|Posted on June 29, 2018 at 10:40 PM|
Jimmy Madison Sausage
Most people these days seem to be experiencing considerable angst and anguish over the congressional slugfest/standoff in Washington. Allow me to present a contrarian view.
Why can’t we all just get along? Why can’t both parties work together and get things done without all the partisan rancor? Well, we could have that type of government if that’s what we really want. North Korea doesn’t have much trouble deciding what to do and getting it accepted by political rivals. They just get rid of political rivals, then decide. Is that what we want? China is pretty much the same way. And Iran. Iraq was that way under Saddam Hussein, and Afghanistan will be that way as soon as US troops leave and the Taliban takes over again.
To be sure, there is political strife, even in places like China and Russia. But there it is suppressed until it explodes into violence. We prefer to fight on the floor of the House and Senate rather than in the streets. Or do we?
If George Washington were here today, he would wince and grimace and scold. If James Madison were here today, he’d give us two thumbs up. Jimmy understood better than any other Framer or Founder that political parties and the fierce partisan struggles they produce are necessary. Sometimes ugly and nasty, but absolutely essential in a healthy democratic constitutional republic.
We haven’t always followed the Madison model, and we paid a staggering price for it. The Democrat party was created originally for the express purpose of keeping the slavery issue out of political debates. Candidates were not allowed to mention it. And incumbents avoided it as much as possible in congress. When they couldn’t avoid it, they quickly resorted to a compromise that didn’t resolve anything but merely delayed the inevitable. If politicians had dealt with the issue, slugged it out in the House and Senate, and come to a practicable solution there, we possibly would not have found ourselves locked in a civil war that took 650,000 American lives.
Bipartisanship gave us prohibition. And segregation. It denied women the right to vote. Reversing those policies was not easy, fast, or pretty. We survived Watergate and Viet Nam. We’ll survive this “crisis” too.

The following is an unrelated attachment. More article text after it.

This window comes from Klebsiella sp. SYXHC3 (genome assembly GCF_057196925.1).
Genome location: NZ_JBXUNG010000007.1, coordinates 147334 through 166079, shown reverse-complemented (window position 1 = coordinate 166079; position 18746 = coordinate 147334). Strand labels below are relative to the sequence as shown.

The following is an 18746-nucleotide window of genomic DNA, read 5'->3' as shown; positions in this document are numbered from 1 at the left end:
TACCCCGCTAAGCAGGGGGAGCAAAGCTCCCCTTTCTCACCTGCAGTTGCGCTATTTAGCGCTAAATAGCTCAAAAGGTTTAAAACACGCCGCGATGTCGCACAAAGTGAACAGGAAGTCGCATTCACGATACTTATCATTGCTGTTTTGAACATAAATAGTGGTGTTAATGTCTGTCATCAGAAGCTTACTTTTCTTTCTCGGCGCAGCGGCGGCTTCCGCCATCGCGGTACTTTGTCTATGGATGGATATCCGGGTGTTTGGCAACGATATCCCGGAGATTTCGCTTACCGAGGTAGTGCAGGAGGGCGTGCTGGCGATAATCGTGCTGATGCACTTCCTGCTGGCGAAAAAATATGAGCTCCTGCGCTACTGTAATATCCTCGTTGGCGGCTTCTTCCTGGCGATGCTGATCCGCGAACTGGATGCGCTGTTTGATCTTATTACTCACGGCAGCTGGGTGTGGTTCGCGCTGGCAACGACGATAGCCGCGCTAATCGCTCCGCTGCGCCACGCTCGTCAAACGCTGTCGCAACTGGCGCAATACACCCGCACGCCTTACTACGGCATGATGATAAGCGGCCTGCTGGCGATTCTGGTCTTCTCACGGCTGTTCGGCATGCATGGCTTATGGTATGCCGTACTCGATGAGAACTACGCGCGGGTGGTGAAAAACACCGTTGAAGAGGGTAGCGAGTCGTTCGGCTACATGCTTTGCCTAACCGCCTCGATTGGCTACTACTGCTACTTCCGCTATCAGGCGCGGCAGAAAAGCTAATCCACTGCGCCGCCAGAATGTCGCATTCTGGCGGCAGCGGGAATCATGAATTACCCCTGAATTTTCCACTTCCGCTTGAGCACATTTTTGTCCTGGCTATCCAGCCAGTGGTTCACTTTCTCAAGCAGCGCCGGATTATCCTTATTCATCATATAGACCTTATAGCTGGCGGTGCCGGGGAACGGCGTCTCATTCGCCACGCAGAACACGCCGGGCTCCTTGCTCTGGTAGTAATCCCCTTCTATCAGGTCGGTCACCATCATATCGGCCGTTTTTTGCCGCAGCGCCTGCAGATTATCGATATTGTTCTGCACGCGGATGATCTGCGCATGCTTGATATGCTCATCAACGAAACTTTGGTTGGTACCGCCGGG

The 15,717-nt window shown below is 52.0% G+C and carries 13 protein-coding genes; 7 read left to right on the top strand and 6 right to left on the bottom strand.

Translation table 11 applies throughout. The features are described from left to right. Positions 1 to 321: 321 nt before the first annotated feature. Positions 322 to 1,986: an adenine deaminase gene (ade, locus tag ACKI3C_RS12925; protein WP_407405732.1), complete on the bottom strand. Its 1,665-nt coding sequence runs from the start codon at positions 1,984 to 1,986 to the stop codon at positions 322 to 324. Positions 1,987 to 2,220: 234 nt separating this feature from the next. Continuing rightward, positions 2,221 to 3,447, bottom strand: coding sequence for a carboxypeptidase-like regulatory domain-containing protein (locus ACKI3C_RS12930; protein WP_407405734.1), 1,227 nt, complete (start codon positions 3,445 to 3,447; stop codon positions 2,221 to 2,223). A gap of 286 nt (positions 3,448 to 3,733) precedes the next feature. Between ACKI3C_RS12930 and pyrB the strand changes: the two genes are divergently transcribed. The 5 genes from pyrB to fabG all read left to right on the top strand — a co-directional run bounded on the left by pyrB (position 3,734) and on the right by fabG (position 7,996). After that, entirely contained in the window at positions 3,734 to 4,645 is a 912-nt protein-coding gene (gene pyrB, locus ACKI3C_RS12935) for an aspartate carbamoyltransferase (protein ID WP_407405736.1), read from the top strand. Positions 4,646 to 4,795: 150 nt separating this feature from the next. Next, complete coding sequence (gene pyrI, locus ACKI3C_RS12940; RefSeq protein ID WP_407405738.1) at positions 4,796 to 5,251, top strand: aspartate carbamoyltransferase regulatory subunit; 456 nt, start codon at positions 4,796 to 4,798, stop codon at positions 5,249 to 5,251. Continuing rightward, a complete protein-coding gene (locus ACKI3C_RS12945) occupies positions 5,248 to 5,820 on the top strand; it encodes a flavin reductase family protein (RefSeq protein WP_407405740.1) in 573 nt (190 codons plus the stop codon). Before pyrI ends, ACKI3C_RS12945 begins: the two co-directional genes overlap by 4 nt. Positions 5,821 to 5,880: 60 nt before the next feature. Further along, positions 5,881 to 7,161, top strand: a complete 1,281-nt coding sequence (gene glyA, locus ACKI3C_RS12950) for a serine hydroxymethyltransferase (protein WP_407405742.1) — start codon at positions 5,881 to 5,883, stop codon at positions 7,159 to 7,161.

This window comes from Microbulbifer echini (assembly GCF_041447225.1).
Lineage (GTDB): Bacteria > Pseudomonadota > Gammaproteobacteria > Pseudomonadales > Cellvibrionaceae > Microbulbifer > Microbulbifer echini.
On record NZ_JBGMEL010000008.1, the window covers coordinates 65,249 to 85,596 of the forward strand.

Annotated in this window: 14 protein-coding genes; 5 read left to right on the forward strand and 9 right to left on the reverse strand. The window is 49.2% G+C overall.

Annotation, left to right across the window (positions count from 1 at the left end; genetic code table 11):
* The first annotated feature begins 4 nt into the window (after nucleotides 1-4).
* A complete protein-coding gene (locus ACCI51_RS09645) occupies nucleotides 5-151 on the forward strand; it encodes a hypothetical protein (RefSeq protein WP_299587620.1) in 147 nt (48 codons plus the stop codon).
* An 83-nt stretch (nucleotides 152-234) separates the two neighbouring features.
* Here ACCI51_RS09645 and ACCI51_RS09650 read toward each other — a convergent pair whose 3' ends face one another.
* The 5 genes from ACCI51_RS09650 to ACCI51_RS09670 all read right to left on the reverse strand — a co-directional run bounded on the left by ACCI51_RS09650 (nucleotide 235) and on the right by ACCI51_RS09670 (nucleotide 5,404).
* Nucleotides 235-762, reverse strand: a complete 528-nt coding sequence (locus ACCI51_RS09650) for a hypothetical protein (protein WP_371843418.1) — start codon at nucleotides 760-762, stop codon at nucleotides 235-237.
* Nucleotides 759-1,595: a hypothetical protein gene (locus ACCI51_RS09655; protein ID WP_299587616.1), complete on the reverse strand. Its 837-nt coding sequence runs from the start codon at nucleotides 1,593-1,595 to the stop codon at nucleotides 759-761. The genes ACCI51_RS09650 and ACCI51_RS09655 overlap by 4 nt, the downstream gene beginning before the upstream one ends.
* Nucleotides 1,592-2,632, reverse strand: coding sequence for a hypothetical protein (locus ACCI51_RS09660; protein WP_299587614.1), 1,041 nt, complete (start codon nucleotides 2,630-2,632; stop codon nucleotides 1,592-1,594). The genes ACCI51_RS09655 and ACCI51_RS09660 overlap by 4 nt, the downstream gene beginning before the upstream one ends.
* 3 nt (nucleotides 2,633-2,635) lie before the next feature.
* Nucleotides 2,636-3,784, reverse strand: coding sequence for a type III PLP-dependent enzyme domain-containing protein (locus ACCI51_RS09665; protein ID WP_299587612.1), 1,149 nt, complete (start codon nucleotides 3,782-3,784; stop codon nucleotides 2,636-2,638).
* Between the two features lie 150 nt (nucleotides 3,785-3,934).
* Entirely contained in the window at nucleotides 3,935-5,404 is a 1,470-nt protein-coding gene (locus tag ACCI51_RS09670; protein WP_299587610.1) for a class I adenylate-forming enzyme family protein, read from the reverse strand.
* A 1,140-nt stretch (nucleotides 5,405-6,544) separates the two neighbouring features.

We wring our hands not only over partisan politics, but also over intra-party disputes. Everyone knows there are strong differences of opinion within both parties. When Republicans are deeply divided, Democrats point to it with amusement, and Republicans try to gloss over it. But the GOP has a few people left who are willing to defy their own party when it gets off track. Democrats should applaud diversity in the GOP just as much as they praise and promote it everywhere else. Both parties have become so corrupt and so devoid of integrity that they cannot survive without making major changes. It’s when the party is united behind establishment leaders and policies that we should worry.
Of course there are limits. Eventually compromises have to be reached, agreements must be made, and laws need to be passed. Those things happen in time. Meanwhile, it may seem like endless, pointless bickering and squabbling. But it’s part of how a healthy democratic constitutional republic works. For proof, look to the constitutional convention in Philadelphia in 1787. The Framers disagreed on virtually everything, but they were able to hammer out our Constitution. It was needed because what it replaced, the Articles of Confederation, was the product of full agreement.
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